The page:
in the Environment (ICPE). Source: Business Standard
Industrial Tripartite Committee on Jute Industry
New Delhi , July 20, 2010 (PIB): A meeting of the Industrial Tripartite Committee on Jute Industry was
held on 20th July, 2010 at New Delhi under the chairmanship of Shri Harish Rawat, Union Minister of State for
Labour and Employment. The representatives from workers? organizations (BMS,
INTUC, VITU, AIUTUC), Employers? Federations (AJMA, AIMO, and Laghu Udyog Bharti) of the Jute
Industry sector as well as representatives of State Governments of West Bengal and Bihar participated in this Meeting.
The Committee discussed the issues related with lower productivity in the Jute Industry, non-payment of
gratuity to workers in the Jute Industry, non-payment of provident fund dues to the workers and
non-payment of ESI deductions from the workers to the ESIC. A presentation on the status of the Jute Industry and
initiatives taken by the EPFO and ESIC to help the workers in the Jute Industry was
made in the meeting. While there was a broad consensus between workers, unions and
employers associations on the need to provide assistance in the form of soft loan
to the employers so that old gratuity dues are cleared, the workers
unions unanimously voiced the plight of workers who were yet to receive their gratuity. They also highlighted the poor safety conditions in the
mills, varied wage structure in the industry, the need to protect this industry in view of environment friendliness, etc. The
Employers associations raised the issues related with squeezing of profits in the
industry and allowing them to utilize their non-productive assets in a better way in order to
create funds for clearing the social security dues.
Summing up the deliberations, Shri Rawat underlined the need for enhancing productivity of the industry
through greater emphasis on research and development. He directed that apex trade unions should also
be informed while carrying out joint inspections by EPFO and ESIC. He pointed out that non-payment of gratuity dues results in the old workers
continuing work in the Industry in the hope of getting their dues cleared in future which prevents the generation of new employment in the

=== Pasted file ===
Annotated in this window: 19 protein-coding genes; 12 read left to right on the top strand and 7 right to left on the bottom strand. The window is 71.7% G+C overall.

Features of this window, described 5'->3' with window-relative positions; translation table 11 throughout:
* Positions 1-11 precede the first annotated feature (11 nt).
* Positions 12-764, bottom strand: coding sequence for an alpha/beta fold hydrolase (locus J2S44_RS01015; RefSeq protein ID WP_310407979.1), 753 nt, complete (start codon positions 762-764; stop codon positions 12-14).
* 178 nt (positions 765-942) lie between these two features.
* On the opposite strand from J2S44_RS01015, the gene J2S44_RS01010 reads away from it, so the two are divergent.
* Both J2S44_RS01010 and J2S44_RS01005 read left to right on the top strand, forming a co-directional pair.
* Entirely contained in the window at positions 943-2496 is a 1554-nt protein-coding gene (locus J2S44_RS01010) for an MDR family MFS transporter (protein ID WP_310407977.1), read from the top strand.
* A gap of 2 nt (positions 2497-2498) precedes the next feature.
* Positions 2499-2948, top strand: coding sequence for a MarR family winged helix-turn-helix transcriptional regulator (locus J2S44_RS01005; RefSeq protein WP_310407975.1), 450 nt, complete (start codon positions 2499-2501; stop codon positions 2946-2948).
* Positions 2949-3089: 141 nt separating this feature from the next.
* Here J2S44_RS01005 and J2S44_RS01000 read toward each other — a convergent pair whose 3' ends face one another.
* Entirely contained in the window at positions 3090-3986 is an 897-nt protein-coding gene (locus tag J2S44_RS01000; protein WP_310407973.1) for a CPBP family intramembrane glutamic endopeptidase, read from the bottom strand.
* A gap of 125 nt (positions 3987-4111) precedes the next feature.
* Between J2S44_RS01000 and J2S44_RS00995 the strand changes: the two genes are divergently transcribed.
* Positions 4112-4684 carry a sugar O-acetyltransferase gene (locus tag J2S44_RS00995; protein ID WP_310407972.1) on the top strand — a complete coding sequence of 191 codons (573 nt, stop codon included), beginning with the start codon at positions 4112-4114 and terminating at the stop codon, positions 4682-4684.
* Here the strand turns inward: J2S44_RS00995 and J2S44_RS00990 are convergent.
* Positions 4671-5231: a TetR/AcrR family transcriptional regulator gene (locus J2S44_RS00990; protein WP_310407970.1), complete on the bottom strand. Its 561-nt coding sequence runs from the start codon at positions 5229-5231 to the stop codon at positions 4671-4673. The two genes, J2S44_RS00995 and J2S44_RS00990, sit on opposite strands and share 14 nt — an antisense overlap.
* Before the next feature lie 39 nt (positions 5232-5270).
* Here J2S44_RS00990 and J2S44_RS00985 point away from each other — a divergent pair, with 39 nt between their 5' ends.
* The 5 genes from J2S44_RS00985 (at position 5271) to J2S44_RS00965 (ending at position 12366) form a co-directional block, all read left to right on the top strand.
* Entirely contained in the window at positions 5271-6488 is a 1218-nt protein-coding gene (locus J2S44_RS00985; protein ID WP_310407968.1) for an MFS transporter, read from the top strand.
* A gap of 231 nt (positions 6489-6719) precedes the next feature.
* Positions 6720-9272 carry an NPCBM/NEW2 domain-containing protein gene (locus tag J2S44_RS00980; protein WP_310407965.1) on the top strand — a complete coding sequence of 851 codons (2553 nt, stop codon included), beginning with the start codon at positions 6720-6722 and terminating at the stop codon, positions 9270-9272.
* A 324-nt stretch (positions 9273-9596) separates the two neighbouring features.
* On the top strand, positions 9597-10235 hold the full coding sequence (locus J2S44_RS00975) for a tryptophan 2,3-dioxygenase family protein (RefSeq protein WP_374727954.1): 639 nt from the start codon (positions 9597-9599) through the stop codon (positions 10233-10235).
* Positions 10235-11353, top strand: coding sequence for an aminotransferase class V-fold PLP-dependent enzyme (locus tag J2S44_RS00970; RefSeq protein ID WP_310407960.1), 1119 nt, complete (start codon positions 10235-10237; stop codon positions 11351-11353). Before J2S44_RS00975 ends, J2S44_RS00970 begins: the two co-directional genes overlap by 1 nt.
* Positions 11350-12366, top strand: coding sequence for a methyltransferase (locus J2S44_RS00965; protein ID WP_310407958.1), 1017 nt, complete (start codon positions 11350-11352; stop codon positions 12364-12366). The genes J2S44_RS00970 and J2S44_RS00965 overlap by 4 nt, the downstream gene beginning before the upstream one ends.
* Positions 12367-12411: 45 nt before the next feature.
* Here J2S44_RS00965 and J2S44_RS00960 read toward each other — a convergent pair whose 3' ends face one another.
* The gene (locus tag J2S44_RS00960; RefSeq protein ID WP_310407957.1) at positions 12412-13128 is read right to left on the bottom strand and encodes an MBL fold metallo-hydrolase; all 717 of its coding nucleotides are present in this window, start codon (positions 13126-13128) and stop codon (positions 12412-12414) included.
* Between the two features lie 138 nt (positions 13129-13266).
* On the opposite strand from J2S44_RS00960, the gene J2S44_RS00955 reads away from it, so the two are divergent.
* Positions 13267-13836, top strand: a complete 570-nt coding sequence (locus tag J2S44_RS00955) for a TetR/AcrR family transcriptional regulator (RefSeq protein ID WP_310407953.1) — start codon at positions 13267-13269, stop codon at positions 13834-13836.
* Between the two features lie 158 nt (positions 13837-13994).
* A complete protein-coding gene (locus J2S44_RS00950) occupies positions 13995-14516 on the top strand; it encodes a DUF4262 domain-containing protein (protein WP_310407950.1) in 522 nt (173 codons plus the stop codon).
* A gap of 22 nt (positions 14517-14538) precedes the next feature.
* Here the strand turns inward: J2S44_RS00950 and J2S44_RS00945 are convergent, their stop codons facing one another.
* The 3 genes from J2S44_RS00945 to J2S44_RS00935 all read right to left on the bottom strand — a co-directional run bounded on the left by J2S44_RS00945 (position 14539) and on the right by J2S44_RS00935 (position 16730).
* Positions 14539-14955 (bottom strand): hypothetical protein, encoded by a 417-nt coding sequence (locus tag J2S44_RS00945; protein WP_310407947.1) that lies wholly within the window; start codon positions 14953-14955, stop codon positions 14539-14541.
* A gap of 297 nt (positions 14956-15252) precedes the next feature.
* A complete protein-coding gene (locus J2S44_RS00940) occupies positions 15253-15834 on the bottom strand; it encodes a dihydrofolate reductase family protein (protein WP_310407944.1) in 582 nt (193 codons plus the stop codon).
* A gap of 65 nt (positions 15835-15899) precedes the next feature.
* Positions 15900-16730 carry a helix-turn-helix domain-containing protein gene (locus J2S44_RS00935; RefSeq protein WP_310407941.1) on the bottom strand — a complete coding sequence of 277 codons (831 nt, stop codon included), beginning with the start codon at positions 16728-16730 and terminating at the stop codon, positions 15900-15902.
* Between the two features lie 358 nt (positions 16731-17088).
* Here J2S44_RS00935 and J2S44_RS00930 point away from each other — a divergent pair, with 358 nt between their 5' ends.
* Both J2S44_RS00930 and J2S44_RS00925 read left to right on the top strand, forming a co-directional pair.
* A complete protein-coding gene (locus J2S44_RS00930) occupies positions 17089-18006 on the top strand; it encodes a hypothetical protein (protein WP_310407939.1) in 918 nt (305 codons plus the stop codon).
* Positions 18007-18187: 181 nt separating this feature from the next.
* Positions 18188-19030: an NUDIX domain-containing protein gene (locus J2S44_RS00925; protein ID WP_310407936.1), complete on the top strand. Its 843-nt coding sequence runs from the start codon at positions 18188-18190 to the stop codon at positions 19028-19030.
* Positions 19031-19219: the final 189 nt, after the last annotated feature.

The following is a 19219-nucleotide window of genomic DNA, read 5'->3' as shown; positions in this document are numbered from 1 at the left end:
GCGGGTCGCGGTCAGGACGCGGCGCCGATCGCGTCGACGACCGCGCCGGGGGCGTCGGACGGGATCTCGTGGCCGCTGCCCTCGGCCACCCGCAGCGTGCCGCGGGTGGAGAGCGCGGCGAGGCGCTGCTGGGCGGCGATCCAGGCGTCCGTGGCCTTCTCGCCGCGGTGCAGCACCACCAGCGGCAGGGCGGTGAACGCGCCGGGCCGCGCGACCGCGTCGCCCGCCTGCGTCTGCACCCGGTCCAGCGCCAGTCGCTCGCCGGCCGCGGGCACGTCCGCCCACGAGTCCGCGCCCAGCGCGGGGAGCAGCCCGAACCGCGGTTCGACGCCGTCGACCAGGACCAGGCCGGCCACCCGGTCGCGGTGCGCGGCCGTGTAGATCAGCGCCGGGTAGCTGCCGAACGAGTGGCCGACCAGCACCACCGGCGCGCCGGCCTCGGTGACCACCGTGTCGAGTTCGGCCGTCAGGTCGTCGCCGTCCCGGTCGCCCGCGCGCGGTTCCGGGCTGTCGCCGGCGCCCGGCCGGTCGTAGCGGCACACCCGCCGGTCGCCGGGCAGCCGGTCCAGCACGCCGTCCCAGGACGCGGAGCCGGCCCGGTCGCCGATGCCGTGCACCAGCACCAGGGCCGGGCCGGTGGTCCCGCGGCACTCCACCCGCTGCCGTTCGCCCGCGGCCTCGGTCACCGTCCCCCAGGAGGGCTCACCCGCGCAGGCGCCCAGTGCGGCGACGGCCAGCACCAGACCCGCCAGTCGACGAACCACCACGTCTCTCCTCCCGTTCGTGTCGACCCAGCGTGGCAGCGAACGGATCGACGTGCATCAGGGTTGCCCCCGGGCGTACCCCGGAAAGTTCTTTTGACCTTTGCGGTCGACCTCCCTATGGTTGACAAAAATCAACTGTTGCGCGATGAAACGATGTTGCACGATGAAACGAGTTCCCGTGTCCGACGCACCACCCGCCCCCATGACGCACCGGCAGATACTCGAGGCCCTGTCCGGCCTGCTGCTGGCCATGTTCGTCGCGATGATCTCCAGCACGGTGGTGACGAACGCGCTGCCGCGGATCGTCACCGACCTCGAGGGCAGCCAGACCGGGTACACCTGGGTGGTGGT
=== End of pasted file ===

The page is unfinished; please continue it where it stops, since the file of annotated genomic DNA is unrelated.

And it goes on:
Industry. He requested the Ministry of Textiles to take a view on the proposal of providing a soft loan to clear the statutory social security
dues. He assured the participants that DG, FASLI will be advised to study the safety measures prevalent in the Jute Industry in order to
assess the safety conditions. He also stressed the need for having a study conducted to analyze the wage structure for various categories of
workers in the industry.
The Minister thanked all the participants for their suggestions and stressed the need for a constructive
cooperation from all stake holders workers, employers as well as State Governments
so that legitimate concerns of the workers as well as the industry are taken care
Textiles Sector on the Recovery Path
June 9, 2010: Indian Textiles sector recorded significant recovery in spite of the
global financial crisis, inflationary trends and volatility in commodity prices, which led to build up of strong demand side pressures.
The Ministry of Textiles initiated policies for faster and inclusive growth and participatory development. The
objective was to maintain the incipient export growth momentum, increasing production and productivity
in cotton and cotton yarn, enhancing value addition in garment and apparel sectors, promoting rich heritage of handlooms and handicrafts,
institutional strengthening in jute sector, and enhanced acreages under mulberry production and safeguarding employment opportunities. In
addition, the Ministry of Textiles tried its best to utilize the better growth prospects of Indian economy for attracting larger capital flows/
foreign direct investment. This was stated by Thiru. Dayanidhi Maran, Union Minister of Textiles, while addressing the
media persons on June 9, 2010.
Select export sectors may get more sops
New Delhi, May 25, 2010 (PTI): Exporters of engineering products and
handicrafts may get more fiscal sops to help them tide over the demand crunch, Commerce and Industry Minister Anand Sharma said.
He said the Directorate General of Foreign Trade (DGFT) in his ministry would complete a performance review of different sectors in July.
Labour-oriented export sectors like handicraft, jute, engineering goods and electronics
registered negative growth in March, despite the country's overall exports showing 54.1 per cent expansion.
In a similar exercise in December, the government had provided some market- and product-linked incentives. For encouraging export
diversification outside the western economies, the Commerce Ministry had extended
incentives on shipments to 41 new markets. The government intervened with a stimulus packages when
exports plunged after October, 2008, under the impact of global financial woes.
Industry seeks curbs on raw jute exports
Bhubaneswar April 30, 2010: Faced with the problem of rampant exports of raw jute to countries such as Pakistan, China and Vietnam at a time when jute mills in India are starving of the fibre crop, the
industry has urged the Union textiles ministry to impose immediate curbs on raw jute exports on the lines of the existing restrictions in raw cotton exports. The Indian Jute Mills Association (IJMA), the apex body, has sought intervention of the Union textiles secretary, Rita
Menon, to restrict raw jute exports, ease prices and make the fibre available to jute mills in the country.In a letter to the Textiles Secretary, Manish Poddar, IJMA chairman has sought suspension of all mandatory pre-shipment registration of raw jute and jute waste exports, if any, for an indefinite period. The association has also demanded the imposition of all possible non-tariff barriers.